Great post. I too have been reading about the growing concern with the use of this contrast agent. So far I have been getting the standard answer that it is a medically safe and recommended tool from Physicians and imaging centers. I am at the 2-year post-op point and just had what I believe will be my last MRI using a contrast agent. From this point on I've decided to reject use of the contrast in my further scans.
Very helpful to read in this thread about the different scanner resolutions. I'll seek better scanners without contrast agent going forward.
Many thanks, Karl
T1 weighted and T2 weighted are not different scanners, but different settings within the same scanner. If you want to know more, take a look at http://casemed.case.edu/clerkships/neurology/Web%20Neurorad/MRI%20Basics.htm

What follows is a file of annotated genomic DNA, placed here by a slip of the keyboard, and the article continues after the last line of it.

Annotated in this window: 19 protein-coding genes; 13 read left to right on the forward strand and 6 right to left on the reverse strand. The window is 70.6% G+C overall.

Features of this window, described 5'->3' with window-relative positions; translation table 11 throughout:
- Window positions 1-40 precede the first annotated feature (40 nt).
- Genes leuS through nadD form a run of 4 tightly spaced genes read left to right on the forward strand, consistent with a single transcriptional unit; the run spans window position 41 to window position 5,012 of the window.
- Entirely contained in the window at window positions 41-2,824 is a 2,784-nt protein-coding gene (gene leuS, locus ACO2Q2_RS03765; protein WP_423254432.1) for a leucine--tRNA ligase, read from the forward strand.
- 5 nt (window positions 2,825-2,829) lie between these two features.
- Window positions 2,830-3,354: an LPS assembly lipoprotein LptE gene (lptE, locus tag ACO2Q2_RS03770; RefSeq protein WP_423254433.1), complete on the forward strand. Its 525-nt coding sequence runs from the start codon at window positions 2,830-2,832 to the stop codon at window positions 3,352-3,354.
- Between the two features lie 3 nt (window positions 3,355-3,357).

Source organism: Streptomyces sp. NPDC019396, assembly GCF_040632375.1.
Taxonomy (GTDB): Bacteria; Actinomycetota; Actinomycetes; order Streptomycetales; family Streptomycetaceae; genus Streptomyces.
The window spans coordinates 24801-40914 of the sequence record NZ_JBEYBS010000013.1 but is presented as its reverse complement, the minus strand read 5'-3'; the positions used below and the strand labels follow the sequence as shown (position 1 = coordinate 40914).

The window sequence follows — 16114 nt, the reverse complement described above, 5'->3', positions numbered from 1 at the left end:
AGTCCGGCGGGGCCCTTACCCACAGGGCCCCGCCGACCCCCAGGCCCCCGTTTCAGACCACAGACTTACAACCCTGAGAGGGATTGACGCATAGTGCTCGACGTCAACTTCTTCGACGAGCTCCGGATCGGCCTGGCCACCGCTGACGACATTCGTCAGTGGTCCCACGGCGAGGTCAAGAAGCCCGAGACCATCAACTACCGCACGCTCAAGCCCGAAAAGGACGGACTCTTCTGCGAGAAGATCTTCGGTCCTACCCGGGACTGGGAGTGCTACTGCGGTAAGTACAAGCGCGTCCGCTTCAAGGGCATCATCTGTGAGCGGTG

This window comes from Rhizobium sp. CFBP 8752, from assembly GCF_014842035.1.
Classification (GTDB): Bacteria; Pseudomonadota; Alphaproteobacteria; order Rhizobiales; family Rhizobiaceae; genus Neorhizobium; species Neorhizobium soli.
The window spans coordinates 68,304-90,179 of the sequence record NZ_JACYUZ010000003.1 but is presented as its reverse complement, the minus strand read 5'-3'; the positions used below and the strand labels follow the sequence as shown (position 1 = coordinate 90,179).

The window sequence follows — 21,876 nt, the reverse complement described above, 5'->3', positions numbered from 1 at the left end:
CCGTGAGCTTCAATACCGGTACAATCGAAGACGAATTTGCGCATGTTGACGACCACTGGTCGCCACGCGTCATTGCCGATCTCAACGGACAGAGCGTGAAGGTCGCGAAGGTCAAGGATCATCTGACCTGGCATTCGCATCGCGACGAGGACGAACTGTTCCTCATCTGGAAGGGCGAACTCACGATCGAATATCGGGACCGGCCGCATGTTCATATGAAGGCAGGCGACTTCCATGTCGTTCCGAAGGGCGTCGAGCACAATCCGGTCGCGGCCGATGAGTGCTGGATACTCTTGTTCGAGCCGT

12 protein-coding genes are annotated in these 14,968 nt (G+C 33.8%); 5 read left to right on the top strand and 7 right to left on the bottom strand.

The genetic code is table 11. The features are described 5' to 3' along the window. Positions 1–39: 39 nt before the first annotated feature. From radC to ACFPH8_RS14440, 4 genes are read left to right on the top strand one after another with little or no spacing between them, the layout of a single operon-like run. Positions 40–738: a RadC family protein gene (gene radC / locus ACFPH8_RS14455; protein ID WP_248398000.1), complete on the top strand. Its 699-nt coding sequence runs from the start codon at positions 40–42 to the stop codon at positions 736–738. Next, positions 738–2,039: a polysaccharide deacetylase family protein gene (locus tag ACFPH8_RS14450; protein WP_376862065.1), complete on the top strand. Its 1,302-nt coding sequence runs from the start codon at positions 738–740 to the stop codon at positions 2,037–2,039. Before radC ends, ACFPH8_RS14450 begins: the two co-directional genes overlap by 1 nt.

One of the key reasons that gadolinium based contrast (GBC) agents can no longer be considered safe is related to kidney disease. The European Medical Authority suspended the use of Magnevist, Omniscan and Optimark. Multihance has been restricted to liver scans. GBC agents are also known to show up in the brain and other sensitive issues. Sure, the image readers like the benefits since they 'pop' the lesion(s), yet at what price to the patient? Some agents such as gadobenate dimeglumine may carry lower risks. Trod carefully as your AN continues to be monitored with MRIs that need enhancements.
My last MRI was done without gadolinium contrast agent. Future ones will also be done without. Certain weighted MRI give enough detail for measurement.